Gardaí may be given new powers to force people to give up their passwords if their home is subject to a search warrant.
It is part of a number of reforms being proposed by the Justice Minister Heather Humphreys.
These new laws would mean Gardaí, who have a search warrant for someone's home – could make the person hand over their passwords to their phone or computer.
It would cut out a lot of time and effort in searching the devices, but only if the person hands the password over.
Newstalk's technology correspondent Jess Kelly says there are a few privacy concerns.
"This comes at a really interesting time - in this particular case we are talking about an individual handing over their password to An Garda Síochána - be that for their phone or for any other digital device.
"But it comes at a time when big tech is placing a massive emphasis on privacy.
"We know in the UK at the moment WhatsApp is currently doing a massive advertising push to emphasise to people that end-to-end encryption means their messages will be protected, nobody can access them, read them and so on.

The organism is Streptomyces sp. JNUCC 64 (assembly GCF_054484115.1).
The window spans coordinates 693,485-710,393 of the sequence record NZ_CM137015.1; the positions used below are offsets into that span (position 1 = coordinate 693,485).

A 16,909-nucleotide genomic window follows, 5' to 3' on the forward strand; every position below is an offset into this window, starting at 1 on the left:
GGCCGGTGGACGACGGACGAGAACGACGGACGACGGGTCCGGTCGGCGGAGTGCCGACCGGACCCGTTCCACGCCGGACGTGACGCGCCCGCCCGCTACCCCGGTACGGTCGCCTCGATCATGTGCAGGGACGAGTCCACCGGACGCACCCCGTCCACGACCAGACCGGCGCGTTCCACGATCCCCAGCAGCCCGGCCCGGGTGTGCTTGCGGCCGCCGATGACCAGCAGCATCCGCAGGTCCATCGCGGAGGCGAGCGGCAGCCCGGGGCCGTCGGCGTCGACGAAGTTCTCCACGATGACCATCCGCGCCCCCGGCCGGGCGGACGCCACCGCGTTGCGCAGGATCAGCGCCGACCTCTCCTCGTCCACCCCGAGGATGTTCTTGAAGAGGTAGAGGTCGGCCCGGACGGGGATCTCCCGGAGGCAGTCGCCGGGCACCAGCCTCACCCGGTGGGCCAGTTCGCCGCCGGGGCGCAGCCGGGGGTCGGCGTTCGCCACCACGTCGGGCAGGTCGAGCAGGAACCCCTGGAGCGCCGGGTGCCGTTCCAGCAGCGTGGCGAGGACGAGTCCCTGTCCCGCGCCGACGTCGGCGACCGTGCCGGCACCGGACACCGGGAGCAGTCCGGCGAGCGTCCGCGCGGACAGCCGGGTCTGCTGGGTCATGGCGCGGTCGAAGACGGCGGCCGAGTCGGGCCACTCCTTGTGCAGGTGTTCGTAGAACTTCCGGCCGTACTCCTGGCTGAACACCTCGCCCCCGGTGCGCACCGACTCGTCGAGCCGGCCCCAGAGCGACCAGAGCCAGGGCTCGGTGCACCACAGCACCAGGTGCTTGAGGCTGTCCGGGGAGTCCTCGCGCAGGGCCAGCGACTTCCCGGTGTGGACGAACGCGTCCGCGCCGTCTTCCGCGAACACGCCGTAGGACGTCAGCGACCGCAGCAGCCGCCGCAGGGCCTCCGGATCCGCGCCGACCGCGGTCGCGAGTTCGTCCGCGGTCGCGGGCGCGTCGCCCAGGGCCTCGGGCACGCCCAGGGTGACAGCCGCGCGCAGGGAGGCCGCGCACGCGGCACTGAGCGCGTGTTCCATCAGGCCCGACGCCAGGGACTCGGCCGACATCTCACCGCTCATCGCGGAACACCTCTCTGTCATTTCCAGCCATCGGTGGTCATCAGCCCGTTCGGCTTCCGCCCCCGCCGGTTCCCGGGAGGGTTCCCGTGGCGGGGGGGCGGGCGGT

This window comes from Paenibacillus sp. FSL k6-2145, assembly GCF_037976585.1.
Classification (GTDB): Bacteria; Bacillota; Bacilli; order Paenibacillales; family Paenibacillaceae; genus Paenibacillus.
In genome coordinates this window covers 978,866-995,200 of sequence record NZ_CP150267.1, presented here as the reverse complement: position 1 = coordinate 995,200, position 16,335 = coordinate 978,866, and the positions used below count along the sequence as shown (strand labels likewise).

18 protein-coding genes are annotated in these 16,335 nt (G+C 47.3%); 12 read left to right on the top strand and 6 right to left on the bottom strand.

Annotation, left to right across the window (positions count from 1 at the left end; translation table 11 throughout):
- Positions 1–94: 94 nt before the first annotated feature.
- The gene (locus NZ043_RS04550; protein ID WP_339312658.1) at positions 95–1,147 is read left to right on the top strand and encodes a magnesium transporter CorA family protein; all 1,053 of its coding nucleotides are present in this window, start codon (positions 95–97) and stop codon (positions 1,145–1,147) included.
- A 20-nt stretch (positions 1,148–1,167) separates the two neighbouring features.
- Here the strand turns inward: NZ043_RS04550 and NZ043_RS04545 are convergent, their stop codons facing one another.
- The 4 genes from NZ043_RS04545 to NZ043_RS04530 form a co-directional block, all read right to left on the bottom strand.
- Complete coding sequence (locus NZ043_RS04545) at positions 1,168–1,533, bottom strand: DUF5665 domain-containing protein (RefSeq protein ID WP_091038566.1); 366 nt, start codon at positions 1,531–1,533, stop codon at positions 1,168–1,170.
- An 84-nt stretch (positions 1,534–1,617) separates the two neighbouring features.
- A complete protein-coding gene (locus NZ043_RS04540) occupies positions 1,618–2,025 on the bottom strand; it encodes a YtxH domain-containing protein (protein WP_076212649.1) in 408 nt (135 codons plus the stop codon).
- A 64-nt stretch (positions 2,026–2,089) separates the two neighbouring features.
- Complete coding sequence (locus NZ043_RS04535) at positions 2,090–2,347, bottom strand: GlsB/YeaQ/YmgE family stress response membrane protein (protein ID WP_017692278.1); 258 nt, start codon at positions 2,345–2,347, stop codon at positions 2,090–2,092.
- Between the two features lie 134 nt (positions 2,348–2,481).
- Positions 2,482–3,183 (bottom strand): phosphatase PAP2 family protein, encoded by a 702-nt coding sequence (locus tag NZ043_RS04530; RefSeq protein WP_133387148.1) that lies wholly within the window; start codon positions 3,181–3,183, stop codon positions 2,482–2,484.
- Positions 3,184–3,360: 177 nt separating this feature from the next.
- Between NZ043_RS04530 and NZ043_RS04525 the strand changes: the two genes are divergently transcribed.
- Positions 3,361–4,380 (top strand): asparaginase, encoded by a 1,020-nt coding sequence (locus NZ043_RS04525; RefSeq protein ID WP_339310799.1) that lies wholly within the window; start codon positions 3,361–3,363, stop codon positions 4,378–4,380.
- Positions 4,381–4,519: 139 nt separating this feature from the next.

"We know previously in the US Apple refused to work with the FBI in relation to unlocking the iPhone of a terrorist.
"Apple stood their ground, they said they would not do it, the FBI ended up getting a third-party hacker to break into the phone and get the information.
"So there is precedence here of big tech not wanting to compromise the privacy of their users and refusing to cooperate.
"But under this new legislation, an individual user would be requested to handover their password for their phone or other device".
The new laws would also mean suspects of human trafficking would have their time in custody extended from 24 hours to a week.
The Department of Justice say it is warranted because of the control that is often exerted by perpetrators on their victims.
Other reforms include abandoning the requirement for Gardaí to take written notes in interviews, introducing a single power of arrest and making officers have a written record for why they stopped and searched someone.
Additional reporting: Jack Quann